Editor’s Note: Here’s a story from our archives we feel is relevant even today and deserves your attention.
Not spending enough time gauging your business’s progress can be just as harmful as wasting your time with needless emails or Excel sheets. You may be so focused on getting your business to the next level, chasing funding and finding the right talent, that you are ignoring developing metrics to monitor your success.
But without strategic planning, you’re lost. And you can’t plan if you have no frame of reference for where you are.
I’ve found that these seven metrics (which roll up into three top-level categories: sales metrics, customer metrics and finance metrics) are good starting points.
Sales metrics: creating a growth engine
Revenue run rate. As you start to grow your business (develop a working product, gain customers and execute on your plan), you need to start measuring how your business is scaling. Your revenue run rate measures how sales are developing over time. It helps you see how likely you are to hit your forecasts, captures directional trends, picks up patterns (e.g. seasonality), and can tease out potential problems with your pricing strategy.
ARPU (Average Revenue Per User). Your ARPU is a measure of a customer’s average contribution to revenue. A rising level means you’re getting more sales from each customer and/or you have pricing power. Of course, that’s just a starting point. An average can’t tell you anything about the quality of your sales. We all know that some customers are more valuable than others! You need to get really granular and look at how sales break down by channel and customer type so you can tease out trends and devote resources to optimizing your customer mix and boosting your share of wallet.
Customer metrics: Building traction
CAC (Custom Acquisition Cost). Do you know how much it costs you to attract each customer? That’s what your CAC will show you. It’s a good way to monitor how efficient your sales process and sales team are. If the proportion of spend to impact is not improving over time, you need to make some changes.
Churn rate. How sticky is your customer base? Your churn rate shows how well you hold onto customers. The absolute value is important, but again, so is the trend. It should descend over time. If it suddenly spikes or plateaus at a high level, you need to figure out why. The numbers will be your guide.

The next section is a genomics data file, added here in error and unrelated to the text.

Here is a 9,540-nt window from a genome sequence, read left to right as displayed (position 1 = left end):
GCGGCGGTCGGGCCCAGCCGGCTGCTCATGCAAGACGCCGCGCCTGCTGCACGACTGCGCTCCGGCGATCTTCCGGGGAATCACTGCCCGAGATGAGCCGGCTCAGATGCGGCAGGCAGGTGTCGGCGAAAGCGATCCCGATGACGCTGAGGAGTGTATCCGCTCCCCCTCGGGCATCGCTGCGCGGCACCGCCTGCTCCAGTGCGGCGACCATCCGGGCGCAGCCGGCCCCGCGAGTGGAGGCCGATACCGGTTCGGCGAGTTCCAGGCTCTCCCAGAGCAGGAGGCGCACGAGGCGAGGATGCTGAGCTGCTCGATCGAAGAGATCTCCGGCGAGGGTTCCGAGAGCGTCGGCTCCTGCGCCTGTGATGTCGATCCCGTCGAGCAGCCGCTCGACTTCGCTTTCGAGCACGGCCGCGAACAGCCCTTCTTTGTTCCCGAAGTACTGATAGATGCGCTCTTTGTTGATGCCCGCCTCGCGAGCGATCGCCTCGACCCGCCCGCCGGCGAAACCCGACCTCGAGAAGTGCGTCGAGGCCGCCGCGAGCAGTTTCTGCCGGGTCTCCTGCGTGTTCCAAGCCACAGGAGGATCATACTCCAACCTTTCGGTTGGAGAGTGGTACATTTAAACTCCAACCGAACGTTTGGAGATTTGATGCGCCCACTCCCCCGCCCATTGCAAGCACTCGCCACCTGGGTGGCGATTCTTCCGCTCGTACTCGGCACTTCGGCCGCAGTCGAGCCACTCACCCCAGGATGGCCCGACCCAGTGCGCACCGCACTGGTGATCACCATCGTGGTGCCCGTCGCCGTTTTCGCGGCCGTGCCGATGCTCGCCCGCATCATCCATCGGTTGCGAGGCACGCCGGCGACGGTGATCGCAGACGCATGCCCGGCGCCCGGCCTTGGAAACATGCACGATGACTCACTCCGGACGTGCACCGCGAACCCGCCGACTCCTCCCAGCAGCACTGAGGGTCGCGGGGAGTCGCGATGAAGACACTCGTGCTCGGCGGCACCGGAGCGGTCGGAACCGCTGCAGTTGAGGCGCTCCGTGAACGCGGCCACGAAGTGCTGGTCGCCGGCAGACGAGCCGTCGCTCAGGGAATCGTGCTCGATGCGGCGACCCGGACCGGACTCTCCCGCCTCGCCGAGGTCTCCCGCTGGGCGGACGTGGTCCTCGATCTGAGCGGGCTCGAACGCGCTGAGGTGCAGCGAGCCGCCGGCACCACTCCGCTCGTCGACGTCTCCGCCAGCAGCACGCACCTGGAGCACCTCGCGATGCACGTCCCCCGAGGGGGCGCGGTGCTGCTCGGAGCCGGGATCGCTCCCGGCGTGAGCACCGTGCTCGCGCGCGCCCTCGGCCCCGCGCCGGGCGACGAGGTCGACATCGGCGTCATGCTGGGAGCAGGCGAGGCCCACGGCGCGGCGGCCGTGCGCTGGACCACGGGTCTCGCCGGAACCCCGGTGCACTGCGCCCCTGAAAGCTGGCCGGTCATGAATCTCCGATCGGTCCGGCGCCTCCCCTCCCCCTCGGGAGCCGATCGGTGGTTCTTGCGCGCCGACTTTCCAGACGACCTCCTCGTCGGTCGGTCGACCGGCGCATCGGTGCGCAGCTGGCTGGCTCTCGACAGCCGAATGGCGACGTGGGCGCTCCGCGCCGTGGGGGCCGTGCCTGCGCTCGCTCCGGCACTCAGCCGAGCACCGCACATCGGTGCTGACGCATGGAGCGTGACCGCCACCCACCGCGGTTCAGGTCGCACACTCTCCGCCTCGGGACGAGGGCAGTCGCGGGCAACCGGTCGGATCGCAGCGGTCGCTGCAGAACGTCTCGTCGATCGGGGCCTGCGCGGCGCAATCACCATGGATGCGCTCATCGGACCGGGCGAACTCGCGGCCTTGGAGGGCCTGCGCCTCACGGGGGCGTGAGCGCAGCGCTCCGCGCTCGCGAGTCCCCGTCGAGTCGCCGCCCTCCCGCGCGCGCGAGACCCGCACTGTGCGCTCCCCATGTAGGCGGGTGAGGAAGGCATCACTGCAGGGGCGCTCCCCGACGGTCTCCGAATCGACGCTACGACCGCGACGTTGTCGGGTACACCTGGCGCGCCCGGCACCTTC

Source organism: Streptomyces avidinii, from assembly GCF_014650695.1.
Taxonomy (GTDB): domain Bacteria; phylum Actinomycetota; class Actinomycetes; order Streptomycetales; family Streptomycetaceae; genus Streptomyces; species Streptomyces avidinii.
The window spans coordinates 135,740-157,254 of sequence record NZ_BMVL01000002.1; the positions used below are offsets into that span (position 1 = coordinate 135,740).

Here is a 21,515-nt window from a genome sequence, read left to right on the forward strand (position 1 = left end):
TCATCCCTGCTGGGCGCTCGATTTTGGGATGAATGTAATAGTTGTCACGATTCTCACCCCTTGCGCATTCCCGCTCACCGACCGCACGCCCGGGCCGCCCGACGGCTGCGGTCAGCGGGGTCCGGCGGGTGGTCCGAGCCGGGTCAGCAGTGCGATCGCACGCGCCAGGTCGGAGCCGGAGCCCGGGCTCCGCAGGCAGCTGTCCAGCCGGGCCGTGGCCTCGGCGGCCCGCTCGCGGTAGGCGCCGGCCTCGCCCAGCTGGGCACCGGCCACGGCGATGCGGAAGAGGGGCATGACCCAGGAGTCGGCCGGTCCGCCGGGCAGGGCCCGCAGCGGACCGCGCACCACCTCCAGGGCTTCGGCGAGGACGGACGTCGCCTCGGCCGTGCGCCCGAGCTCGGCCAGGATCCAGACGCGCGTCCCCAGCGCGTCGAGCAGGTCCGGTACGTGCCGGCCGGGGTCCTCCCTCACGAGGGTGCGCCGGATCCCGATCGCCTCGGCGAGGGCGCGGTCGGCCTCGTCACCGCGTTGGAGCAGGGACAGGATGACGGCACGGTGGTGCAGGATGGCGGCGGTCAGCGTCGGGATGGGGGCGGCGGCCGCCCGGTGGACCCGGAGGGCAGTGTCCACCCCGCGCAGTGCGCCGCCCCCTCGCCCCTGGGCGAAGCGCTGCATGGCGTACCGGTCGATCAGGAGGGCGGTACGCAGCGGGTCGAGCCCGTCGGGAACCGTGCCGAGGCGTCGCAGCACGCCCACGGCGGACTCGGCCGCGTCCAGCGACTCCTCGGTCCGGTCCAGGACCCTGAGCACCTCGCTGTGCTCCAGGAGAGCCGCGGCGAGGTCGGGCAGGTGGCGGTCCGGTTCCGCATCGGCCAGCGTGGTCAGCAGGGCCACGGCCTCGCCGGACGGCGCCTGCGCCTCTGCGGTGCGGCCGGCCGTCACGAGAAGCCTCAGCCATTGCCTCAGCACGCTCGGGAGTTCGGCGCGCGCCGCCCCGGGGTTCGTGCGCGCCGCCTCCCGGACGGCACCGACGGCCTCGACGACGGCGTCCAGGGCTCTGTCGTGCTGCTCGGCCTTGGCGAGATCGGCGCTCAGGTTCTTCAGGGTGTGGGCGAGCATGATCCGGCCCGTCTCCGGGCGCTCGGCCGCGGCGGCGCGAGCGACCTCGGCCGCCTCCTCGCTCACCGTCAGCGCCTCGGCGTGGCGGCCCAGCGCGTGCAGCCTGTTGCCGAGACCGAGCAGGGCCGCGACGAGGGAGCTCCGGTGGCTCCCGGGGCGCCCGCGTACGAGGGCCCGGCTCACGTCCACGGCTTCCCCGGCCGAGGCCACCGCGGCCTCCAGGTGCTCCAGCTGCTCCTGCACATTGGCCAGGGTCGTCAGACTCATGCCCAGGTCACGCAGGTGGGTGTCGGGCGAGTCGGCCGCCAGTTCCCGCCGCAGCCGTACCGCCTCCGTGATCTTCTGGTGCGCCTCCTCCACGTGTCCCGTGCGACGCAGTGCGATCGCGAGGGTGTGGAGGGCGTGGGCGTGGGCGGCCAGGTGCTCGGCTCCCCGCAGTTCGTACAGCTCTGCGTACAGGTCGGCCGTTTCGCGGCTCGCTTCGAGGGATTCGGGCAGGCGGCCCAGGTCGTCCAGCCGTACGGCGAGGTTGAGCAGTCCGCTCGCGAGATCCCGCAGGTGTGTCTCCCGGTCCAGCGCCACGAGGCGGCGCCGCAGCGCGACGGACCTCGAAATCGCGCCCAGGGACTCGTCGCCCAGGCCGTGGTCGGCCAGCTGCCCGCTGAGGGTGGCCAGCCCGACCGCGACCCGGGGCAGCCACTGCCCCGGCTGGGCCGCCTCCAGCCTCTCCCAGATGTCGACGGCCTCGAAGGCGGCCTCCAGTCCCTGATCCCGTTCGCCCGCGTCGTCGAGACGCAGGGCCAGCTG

(There are a wealth of other customer metrics that feed into these high level ones: How long on average do your customers stick with you? How profitable are they? How do they vary by sales channel?)
Financial management metrics: Cash flow
Burn rate. Staying on top of your burn rate (how much cash goes out the door every month) is critical. In my experience, running out of cash is the number one reason startups fail. It’s also an important focus for investors. Knowing your rate is like looking down the track towards a finish line with the stopwatch running. You need to know how much time is left before you run out of money, how close you are to breaking even, and when you’ll start generating profits.
Operation efficiency. How much operational efficiency does your startup have? In other words, are you getting a return on your spending or are you shortchanging your business by underinvesting in critical but low profile areas? The ratio of SGA (selling, general and administrative expenses) to sales will give you a picture. You’ll have discretion in areas like sales, marketing and payroll, but not for expenses like overhead and utilities.
Low margins could signal that your cost structure is out of whack, that you’re spending too much to get the business to scale, your pricing is too low, or a combination of some or all of the above. Outsourcing as much as you can is one way to get a handle on some of the biggest drivers. But when you’re just ramping up, you’ll need to spend more on sales and marketing to get traction. Spending in the right proportions will deliver the most bang for your buck. The results will eventually show up in your sales and cash figures.
Gross margins. Your gross margins measure your operating profitability. Both the level and the trend are important. You should know what kind of gross margin is typical for your industry so you have a sense of where you stack up. Operating margins may not be meaningful yet (you might not be making any profits), but they’re a good goal. Gross margins will tell you how effective your management, sales and customer teams are at driving the business, what stage of the curve your business is in, what operating levers you can use to drive growth, and how close you are to inflection points.
These seven metrics are just a start. It makes sense to compare yourself to companies operating in the same industry and of similar size and stage of development, if you can get the data. But to really be valuable and help you achieve your milestones, you also need to come up with measures that are specific to your business.
David Ehrenberg is the Founder and CEO of Early Growth Financial Services, an outsourced financial services firm that provides early-stage companies with day-to-day transactional accounting, CFO service, tax, and valuation services and support. He’s a financial expert and startup mentor whose passion is helping businesses focus on what they do.
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